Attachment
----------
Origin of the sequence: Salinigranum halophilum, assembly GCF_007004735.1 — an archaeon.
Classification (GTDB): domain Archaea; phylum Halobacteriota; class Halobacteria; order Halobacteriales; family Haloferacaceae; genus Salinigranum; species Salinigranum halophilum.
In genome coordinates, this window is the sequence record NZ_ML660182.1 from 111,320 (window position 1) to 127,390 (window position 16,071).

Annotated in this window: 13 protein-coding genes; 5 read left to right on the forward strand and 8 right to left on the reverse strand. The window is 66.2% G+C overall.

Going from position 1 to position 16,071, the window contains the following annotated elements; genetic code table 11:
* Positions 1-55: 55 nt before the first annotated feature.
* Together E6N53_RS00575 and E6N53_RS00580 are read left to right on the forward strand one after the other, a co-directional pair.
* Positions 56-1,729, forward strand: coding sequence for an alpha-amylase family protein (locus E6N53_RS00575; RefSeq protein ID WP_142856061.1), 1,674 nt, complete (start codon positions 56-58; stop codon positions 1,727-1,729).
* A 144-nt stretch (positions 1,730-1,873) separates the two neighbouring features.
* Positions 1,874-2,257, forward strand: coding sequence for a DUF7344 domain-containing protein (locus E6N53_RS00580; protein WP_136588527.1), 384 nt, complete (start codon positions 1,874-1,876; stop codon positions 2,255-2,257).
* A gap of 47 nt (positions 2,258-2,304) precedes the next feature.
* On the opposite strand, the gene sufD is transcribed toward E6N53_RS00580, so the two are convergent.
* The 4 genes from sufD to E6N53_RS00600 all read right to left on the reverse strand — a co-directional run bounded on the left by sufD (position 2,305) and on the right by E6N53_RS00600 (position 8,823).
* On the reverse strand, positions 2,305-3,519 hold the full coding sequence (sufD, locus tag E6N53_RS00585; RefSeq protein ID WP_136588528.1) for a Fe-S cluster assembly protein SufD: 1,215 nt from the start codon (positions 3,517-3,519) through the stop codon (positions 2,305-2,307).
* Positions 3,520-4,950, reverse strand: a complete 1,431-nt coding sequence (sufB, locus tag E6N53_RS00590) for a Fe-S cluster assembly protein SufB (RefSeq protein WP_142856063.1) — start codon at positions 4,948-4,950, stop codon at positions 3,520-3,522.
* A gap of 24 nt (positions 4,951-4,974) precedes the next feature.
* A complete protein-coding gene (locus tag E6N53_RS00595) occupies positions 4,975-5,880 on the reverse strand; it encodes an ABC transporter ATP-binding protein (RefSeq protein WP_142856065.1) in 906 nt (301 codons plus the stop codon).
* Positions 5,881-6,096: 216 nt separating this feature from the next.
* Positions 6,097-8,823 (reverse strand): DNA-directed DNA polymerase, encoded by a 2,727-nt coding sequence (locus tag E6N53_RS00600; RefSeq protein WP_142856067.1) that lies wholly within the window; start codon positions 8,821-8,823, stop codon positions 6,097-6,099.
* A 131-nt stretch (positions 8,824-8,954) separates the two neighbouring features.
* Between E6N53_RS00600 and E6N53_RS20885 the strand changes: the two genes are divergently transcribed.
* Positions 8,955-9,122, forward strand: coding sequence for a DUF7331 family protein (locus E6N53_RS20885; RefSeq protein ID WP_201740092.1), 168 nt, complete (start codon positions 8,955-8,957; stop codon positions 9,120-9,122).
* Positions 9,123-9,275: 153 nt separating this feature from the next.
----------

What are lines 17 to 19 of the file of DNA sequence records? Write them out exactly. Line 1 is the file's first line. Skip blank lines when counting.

* A complete protein-coding gene (locus tag E6N53_RS00595) occupies positions 4,975-5,880 on the reverse strand; it encodes an ABC transporter ATP-binding protein (RefSeq protein WP_142856065.1) in 906 nt (301 codons plus the stop codon).
* Positions 5,881-6,096: 216 nt separating this feature from the next.
* Positions 6,097-8,823 (reverse strand): DNA-directed DNA polymerase, encoded by a 2,727-nt coding sequence (locus tag E6N53_RS00600; RefSeq protein WP_142856067.1) that lies wholly within the window; start codon positions 8,821-8,823, stop codon positions 6,097-6,099.